Target audience

I must tell you about the stall I had at the Easter weekend market.  I have already told you about the success of the passionfruit but I also sold a moderate amount of soap which WAS, of course, the main reason for the stall.

Have I mentioned I am obsessed with soap YouTube videos?  I am guessing I have.  Well, if you watch more than a few thousand then you will, invariably, come across 50 or 500 that tell you how to start a soap-making business.  One of the tips they give is “know your market”.

I have always said my main customers are grandmothers, something I learned from a lady I met at one fair who sold fairy houses.  The idea of grandmothers appealed, that is, until the Easter markets when I changed my tune, big time.  My target market now is girls between the age of 6 and 12.  Most of the soaps I sold were to girls in this age group.  They have money and they are willing to spend it.

Any younger and the kids don’t have their own funds and mum’s are tight.  I don’t know how many times I heard, “Look mum, watermelon soap”, only to see a little girl, without her own purse, being dragged away by mum.

One little girl, who bought two bars,  left her very cute hamburger bun purse behind, still with a bit of dosh in it.  We later drove around town and to the tennis club looking for her, but it was in vain.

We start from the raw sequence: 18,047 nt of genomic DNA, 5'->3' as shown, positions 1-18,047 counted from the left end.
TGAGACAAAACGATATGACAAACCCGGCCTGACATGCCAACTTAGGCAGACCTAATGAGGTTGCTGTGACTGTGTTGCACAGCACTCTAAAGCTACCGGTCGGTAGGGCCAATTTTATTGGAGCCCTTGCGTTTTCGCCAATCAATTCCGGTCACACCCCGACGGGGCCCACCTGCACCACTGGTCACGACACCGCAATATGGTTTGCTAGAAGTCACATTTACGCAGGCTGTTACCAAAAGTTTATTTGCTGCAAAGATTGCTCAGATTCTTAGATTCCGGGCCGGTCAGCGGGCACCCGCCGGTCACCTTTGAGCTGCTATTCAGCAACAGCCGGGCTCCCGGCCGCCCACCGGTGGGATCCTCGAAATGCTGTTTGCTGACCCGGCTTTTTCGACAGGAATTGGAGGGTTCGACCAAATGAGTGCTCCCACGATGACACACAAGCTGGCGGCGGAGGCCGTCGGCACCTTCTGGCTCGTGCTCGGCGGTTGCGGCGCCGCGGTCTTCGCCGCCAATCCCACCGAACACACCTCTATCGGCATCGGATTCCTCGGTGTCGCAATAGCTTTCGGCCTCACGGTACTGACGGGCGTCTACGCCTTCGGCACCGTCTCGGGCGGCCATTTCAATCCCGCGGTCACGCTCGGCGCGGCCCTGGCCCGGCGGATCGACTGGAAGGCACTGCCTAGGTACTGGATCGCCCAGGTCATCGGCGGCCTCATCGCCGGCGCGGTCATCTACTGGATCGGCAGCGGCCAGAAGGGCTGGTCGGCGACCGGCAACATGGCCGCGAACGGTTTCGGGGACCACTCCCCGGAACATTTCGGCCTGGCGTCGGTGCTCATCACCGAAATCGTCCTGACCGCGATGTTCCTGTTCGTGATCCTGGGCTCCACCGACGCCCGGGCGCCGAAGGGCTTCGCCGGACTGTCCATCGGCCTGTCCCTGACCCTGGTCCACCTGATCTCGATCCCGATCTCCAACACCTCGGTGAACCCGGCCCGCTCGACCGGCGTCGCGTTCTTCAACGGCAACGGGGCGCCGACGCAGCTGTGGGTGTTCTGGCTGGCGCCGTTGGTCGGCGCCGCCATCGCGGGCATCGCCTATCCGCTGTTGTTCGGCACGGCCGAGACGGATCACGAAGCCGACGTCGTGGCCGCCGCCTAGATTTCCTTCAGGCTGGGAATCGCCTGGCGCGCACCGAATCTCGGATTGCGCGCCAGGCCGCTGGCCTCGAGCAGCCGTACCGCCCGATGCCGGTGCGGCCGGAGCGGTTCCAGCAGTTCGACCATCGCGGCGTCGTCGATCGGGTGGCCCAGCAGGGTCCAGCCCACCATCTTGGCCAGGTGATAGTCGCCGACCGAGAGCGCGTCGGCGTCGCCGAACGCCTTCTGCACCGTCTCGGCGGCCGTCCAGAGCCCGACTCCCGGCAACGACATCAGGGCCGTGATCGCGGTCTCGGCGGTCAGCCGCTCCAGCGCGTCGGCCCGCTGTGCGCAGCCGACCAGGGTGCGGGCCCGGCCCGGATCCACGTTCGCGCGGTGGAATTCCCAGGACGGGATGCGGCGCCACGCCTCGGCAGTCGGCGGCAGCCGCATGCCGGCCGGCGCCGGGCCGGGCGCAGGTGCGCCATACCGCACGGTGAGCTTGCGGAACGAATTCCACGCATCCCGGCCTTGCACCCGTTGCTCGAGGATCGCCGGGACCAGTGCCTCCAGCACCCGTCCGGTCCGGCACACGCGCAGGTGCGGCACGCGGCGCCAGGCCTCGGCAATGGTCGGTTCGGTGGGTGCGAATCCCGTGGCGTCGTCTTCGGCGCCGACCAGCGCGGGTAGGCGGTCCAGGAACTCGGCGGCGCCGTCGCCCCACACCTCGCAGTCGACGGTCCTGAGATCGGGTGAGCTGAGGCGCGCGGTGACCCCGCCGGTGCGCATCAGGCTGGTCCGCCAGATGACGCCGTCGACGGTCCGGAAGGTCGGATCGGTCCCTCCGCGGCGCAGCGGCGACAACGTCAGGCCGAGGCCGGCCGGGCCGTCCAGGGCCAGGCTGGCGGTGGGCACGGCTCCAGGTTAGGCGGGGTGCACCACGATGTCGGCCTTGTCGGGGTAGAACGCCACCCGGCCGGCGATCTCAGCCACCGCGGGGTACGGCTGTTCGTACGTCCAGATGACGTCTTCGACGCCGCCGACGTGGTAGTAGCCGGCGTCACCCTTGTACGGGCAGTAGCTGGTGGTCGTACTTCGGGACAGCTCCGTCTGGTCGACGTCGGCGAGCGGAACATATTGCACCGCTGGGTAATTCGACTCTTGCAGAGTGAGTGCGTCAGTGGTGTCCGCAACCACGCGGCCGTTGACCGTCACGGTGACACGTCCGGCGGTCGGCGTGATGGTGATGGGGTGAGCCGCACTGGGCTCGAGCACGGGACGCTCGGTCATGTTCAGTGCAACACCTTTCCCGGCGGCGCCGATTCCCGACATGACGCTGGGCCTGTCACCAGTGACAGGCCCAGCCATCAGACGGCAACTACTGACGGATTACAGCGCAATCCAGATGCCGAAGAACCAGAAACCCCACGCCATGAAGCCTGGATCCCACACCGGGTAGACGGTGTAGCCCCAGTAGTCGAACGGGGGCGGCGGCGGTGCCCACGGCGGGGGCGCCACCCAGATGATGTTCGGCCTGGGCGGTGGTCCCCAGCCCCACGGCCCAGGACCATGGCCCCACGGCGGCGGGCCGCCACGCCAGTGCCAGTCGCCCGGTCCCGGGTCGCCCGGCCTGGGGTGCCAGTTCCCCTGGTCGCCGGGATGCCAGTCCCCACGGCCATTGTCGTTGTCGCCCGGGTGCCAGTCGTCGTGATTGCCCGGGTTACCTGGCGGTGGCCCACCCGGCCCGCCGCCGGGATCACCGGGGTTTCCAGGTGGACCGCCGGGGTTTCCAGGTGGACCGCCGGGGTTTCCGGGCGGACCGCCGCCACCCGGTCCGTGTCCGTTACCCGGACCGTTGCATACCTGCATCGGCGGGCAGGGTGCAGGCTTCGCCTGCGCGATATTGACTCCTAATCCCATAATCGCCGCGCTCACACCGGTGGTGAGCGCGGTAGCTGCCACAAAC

I sold all but two of my watermelon soaps (which have now sold. I posted them today).  All, except one, were sold to young girls with cute little purses.  I could not believe it. I think the secret weapon is pink.

The only adult who bought a watermelon soap was a man, my only male customer.  He walked up to the stall and, without hesitation, bought a watermelon soap and my last raspberry cheesecake soap. I am guessing he, too, knew his target audience.  Maus later saw him showing a little girl his purchases.

Another little girl bought my last Over the Rainbow soap.  I explained to her mum that I made it to commemorate the passing of the Same Sex Marriage legislation.  Mum just smiled and said, “She loves all things Rainbow“.